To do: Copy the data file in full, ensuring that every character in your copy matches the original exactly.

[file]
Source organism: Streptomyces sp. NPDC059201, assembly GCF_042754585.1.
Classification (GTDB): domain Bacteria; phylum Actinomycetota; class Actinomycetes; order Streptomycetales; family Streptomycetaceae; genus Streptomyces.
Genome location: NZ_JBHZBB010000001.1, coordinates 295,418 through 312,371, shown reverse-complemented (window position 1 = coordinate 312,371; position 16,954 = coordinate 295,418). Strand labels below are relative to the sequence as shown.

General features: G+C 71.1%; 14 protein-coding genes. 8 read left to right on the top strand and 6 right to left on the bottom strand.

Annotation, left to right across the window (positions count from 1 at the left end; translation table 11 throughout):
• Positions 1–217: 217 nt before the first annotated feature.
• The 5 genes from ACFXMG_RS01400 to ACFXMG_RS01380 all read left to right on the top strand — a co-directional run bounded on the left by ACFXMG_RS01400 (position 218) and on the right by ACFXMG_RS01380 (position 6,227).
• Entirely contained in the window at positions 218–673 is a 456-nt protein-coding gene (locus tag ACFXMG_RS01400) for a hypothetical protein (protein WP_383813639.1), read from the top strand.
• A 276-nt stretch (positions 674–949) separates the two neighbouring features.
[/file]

Source organism: Streptomyces sp. NPDC059201, assembly GCF_042754585.1.
Classification (GTDB): domain Bacteria; phylum Actinomycetota; class Actinomycetes; order Streptomycetales; family Streptomycetaceae; genus Streptomyces.
Genome location: NZ_JBHZBB010000001.1, coordinates 295,418 through 312,371, shown reverse-complemented (window position 1 = coordinate 312,371; position 16,954 = coordinate 295,418). Strand labels below are relative to the sequence as shown.

General features: G+C 71.1%; 14 protein-coding genes. 8 read left to right on the top strand and 6 right to left on the bottom strand.

Annotation, left to right across the window (positions count from 1 at the left end; translation table 11 throughout):
• Positions 1–217: 217 nt before the first annotated feature.
• The 5 genes from ACFXMG_RS01400 to ACFXMG_RS01380 all read left to right on the top strand — a co-directional run bounded on the left by ACFXMG_RS01400 (position 218) and on the right by ACFXMG_RS01380 (position 6,227).
• Entirely contained in the window at positions 218–673 is a 456-nt protein-coding gene (locus tag ACFXMG_RS01400) for a hypothetical protein (protein WP_383813639.1), read from the top strand.
• A 276-nt stretch (positions 674–949) separates the two neighbouring features.